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Kotlikoff: financial system is a Ponzi scheme that could collapse at any time

Fiscal reform | Kotlikoff: financial system is a Ponzi scheme that could collapse at any time Ian Fraser

A leading professor of economics has warned that the global economy is a giant Ponzi scheme that could collapse at any time.

Speaking at a pensions summit in the Netherlands, Professor Laurence Kotlikoff of Boston University told delegates that the global financial system – which remains largely unreconstructed despite near implosion following the collapse of Lehman Brothers two years ago – is a massive con trick, characterised by lack of transparency, and largely made up of fraudulent guarantees and financial promises that cannot be kept.

Kotlikoff, also known as Larry, is the author of Jimmy Stewart Is Dead: Ending the World's Ongoing Financial Plague with Limited Purpose Banking, a book endorsed by Mervyn King, governor of the Bank of England. He served as senior economist with president Ronald Reagan's council of economic advisers in 1981-82 and has advised the IMF, World Bank, OECD and scores of national governments around the world.

Kotlikoff believes that government bailouts of financial institutions did little to address underlying problems of our financial system and that, in fact, they made things worse. He said:

"AIG insured the uninsurable, and now the US government has taken over that role. But managing the crisis by taking on promises you can't deliver is not a fix to systemic risk. It is itself systemic risk."

He added that, if the United States didn't use "bogus" accounting to keep unfunded liabilities off its balance sheet, it would be in worse shape than Greece: "To cover all those liabilities, federal taxes would have to be raised by 64%, or expenses would have to be cut by 40% – and that is an optimistic estimate."

He said that if the US doesn't take steps to reduce its deficits, its fiscal problems could trigger a second financial crisis worse than we've seen seen so far.

"Once people figure out the government can't actually deliver what it has promised, other than by printing huge amounts of money, this may trigger a bank run. Pimco has already said it will buy no more US Treasuries, which is not a good sign."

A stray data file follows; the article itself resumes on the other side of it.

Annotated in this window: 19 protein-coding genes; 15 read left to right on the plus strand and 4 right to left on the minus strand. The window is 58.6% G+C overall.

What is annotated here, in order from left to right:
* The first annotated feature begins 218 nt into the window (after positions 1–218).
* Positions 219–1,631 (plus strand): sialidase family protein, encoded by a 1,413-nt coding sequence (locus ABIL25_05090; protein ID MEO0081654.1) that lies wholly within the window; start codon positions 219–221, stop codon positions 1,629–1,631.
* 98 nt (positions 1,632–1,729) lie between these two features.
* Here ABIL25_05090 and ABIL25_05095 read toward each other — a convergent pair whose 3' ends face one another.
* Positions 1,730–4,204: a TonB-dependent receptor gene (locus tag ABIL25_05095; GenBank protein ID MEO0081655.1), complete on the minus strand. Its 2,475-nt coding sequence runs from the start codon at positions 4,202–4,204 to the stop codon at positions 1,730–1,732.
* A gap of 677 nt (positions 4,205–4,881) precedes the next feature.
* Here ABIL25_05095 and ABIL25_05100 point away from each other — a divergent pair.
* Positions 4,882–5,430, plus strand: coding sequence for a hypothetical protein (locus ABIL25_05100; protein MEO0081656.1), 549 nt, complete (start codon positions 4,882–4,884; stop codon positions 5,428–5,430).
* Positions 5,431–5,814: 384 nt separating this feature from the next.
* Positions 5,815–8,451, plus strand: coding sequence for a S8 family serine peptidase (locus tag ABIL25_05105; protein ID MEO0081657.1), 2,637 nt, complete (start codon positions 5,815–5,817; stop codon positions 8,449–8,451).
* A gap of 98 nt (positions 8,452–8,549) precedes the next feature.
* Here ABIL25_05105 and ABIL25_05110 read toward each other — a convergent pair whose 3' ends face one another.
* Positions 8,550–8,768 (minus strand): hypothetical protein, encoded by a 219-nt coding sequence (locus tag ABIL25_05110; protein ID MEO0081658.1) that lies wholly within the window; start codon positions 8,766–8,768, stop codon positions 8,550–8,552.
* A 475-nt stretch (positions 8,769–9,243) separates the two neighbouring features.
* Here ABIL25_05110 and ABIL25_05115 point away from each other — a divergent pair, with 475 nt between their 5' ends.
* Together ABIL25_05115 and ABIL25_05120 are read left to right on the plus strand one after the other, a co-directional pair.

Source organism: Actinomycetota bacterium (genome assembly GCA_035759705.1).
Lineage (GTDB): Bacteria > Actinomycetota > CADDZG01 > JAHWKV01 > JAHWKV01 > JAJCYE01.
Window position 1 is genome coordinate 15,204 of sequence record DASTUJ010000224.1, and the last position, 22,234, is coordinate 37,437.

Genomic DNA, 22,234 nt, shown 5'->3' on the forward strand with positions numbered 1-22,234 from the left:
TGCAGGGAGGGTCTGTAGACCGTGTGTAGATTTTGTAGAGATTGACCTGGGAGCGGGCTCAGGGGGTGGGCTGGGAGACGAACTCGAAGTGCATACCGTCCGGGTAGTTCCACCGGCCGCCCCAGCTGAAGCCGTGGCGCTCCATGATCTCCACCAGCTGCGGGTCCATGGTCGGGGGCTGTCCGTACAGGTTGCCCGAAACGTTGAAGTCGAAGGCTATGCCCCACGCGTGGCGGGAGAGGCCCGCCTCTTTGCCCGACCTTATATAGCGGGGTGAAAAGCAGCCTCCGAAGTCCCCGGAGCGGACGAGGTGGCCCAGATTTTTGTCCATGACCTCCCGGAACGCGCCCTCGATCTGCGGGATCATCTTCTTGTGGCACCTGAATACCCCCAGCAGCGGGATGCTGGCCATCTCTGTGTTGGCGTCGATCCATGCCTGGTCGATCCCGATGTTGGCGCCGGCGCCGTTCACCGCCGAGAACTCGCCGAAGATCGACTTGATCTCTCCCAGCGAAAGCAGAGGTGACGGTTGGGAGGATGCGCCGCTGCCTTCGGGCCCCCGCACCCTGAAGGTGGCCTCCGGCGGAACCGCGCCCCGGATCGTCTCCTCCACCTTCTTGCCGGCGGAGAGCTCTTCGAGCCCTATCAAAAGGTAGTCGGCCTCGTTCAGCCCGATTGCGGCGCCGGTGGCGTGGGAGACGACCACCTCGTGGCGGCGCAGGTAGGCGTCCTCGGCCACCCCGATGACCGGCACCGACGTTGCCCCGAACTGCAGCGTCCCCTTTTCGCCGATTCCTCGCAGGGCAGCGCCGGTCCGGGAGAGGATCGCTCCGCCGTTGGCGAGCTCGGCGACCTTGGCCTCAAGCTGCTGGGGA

Since Kotlikoff spoke in the Netherlands, Standard & Poor’s has lowered its outlook on the long-term rating of US sovereign debt to negative, citing a "material risk" that policymakers may fail to reach an agreement on proposals to trim its massive budget deficit. This, coupled with renewed fears about the eurozone, triggered an immediate fall in US share prices on Monday.

In Kotlikoff's view the financial system is inherently fraudulent because financial institutions insure the uninsurable and take on liabilities they cannot honor, while these institutions and their managers take on only limited liability and pass the buck to the taxpayer when things go pear-shaped. In short, it's what Jeffrey Sachs, in a review of Jimmy Stewart is Dead, has described as "a system in which bankers make promises they can't keep in order to collect outsized earnings unrelated to real productivity."

Kotlikoff believes the only way to fix this is to introduce the "limited purpose banking", the old-fashioned know-your-customer type banking practised by the Bailey Building and Loan Association in Frank Capra's 1947 movie It's a Wonderful Life. Kotlikoff said this

"takes the multifaceted fraud out of our financial system by turning all banks, insurance companies, hedge funds, etc. into fully transparent mutual fund companies. Limited purpose banking also abolishes over 115 federal and state regulatory authorities and replaces them with the Federal Financial Authority, which verifies, fully and immediately discloses, and independently rates and appraises all securities held by the mutual funds. In a nutshell, limited purpose banking makes Wall Street safe for Main Street."

He also believes the pensions system must be reformed so that employers are removed from the picture since "companies have their own interest at heart", and those interests rarely coincide with providing their employees with a good income after retirement. Instead Kotlikoff believes the government should introduce mandatory savings of about 8% of salaries, to be invested collectively in a globally diversified index fund at virtually zero cost, he said.

He told delegates at the conference that he hoped his views would resonate in the Netherlands and inspire measures to overhaul a broken financial system that is living on borrowed time. "Don't expect the US to take the lead in this," he said. "We are the ones who created this mess in the first place."

I am grateful to Mariska van der Wes, who attended and reported the summit on behalf of Investment & Pensions Europe, for her report of Kotlikoff's talk).

Further reading on economic and fiscal reform post crash:



Tags: fraud , liability , Pensions , stocks and shares , transparency
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